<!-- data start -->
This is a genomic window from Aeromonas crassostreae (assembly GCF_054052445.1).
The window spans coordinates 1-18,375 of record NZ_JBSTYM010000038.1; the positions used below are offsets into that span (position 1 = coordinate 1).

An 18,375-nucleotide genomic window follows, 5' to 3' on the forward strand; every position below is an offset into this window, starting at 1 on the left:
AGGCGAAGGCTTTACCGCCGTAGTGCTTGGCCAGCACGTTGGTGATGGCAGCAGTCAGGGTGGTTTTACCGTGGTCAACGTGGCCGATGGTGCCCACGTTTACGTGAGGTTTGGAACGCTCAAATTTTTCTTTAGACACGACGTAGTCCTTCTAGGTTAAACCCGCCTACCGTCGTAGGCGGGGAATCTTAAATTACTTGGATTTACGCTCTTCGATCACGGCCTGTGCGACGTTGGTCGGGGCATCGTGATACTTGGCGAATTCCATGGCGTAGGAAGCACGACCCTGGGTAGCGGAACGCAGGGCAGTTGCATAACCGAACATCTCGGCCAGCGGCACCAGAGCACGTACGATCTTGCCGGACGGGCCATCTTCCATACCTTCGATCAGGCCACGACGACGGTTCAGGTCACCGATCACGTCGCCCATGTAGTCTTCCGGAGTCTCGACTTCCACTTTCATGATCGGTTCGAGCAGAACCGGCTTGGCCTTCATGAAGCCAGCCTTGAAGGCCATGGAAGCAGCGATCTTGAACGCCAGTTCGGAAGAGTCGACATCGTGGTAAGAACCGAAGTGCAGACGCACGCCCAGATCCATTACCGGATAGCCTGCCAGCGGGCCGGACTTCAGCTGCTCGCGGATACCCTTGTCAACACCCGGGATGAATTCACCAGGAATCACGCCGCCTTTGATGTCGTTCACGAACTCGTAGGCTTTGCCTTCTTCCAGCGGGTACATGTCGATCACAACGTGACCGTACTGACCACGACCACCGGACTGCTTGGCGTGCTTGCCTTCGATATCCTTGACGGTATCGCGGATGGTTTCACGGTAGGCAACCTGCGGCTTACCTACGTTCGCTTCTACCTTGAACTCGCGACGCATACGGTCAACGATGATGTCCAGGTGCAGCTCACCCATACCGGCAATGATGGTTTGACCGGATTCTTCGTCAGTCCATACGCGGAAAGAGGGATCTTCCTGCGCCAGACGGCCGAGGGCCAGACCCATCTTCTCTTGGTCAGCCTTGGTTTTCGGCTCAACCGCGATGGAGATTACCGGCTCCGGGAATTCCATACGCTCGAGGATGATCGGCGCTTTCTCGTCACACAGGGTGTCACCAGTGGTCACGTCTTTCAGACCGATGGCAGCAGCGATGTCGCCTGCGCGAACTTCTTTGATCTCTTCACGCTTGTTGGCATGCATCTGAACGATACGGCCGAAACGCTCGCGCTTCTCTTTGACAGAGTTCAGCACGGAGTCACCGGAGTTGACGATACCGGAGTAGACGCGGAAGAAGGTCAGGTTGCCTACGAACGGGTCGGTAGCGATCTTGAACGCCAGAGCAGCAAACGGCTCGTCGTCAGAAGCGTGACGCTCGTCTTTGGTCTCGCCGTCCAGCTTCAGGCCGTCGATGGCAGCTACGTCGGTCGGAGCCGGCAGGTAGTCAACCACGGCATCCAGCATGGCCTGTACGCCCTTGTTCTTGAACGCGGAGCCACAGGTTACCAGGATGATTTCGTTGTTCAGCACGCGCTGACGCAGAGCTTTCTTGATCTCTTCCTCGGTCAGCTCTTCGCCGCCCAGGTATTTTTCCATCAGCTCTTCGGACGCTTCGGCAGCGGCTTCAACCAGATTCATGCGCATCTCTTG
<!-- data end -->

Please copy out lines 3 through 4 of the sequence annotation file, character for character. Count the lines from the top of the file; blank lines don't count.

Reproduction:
An 18,375-nucleotide genomic window follows, 5' to 3' on the forward strand; every position below is an offset into this window, starting at 1 on the left:
AGGCGAAGGCTTTACCGCCGTAGTGCTTGGCCAGCACGTTGGTGATGGCAGCAGTCAGGGTGGTTTTACCGTGGTCAACGTGGCCGATGGTGCCCACGTTTACGTGAGGTTTGGAACGCTCAAATTTTTCTTTAGACACGACGTAGTCCTTCTAGGTTAAACCCGCCTACCGTCGTAGGCGGGGAATCTTAAATTACTTGGATTTACGCTCTTCGATCACGGCCTGTGCGACGTTGGTCGGGGCATCGTGATACTTGGCGAATTCCATGGCGTAGGAAGCACGACCCTGGGTAGCGGAACGCAGGGCAGTTGCATAACCGAACATCTCGGCCAGCGGCACCAGAGCACGTACGATCTTGCCGGACGGGCCATCTTCCATACCTTCGATCAGGCCACGACGACGGTTCAGGTCACCGATCACGTCGCCCATGTAGTCTTCCGGAGTCTCGACTTCCACTTTCATGATCGGTTCGAGCAGAACCGGCTTGGCCTTCATGAAGCCAGCCTTGAAGGCCATGGAAGCAGCGATCTTGAACGCCAGTTCGGAAGAGTCGACATCGTGGTAAGAACCGAAGTGCAGACGCACGCCCAGATCCATTACCGGATAGCCTGCCAGCGGGCCGGACTTCAGCTGCTCGCGGATACCCTTGTCAACACCCGGGATGAATTCACCAGGAATCACGCCGCCTTTGATGTCGTTCACGAACTCGTAGGCTTTGCCTTCTTCCAGCGGGTACATGTCGATCACAACGTGACCGTACTGACCACGACCACCGGACTGCTTGGCGTGCTTGCCTTCGATATCCTTGACGGTATCGCGGATGGTTTCACGGTAGGCAACCTGCGGCTTACCTACGTTCGCTTCTACCTTGAACTCGCGACGCATACGGTCAACGATGATGTCCAGGTGCAGCTCACCCATACCGGCAATGATGGTTTGACCGGATTCTTCGTCAGTCCATACGCGGAAAGAGGGATCTTCCTGCGCCAGACGGCCGAGGGCCAGACCCATCTTCTCTTGGTCAGCCTTGGTTTTCGGCTCAACCGCGATGGAGATTACCGGCTCCGGGAATTCCATACGCTCGAGGATGATCGGCGCTTTCTCGTCACACAGGGTGTCACCAGTGGTCACGTCTTTCAGACCGATGGCAGCAGCGATGTCGCCTGCGCGAACTTCTTTGATCTCTTCACGCTTGTTGGCATGCATCTGAACGATACGGCCGAAACGCTCGCGCTTCTCTTTGACAGAGTTCAGCACGGAGTCACCGGAGTTGACGATACCGGAGTAGACGCGGAAGAAGGTCAGGTTGCCTACGAACGGGTCGGTAGCGATCTTGAACGCCAGAGCAGCAAACGGCTCGTCGTCAGAAGCGTGACGCTCGTCTTTGGTCTCGCCGTCCAGCTTCAGGCCGTCGATGGCAGCTACGTCGGTCGGAGCCGGCAGGTAGTCAACCACGGCATCCAGCATGGCCTGTACGCCCTTGTTCTTGAACGCGGAGCCACAGGTTACCAGGATGATTTCGTTGTTCAGCACGCGCTGACGCAGAGCTTTCTTGATCTCTTCCTCGGTCAGCTCTTCGCCGCCCAGGTATTTTTCCATCAGCTCTTCGGACGCTTCGGCAGCGGCTTCAACCAGATTCATGCGCATCTCTTG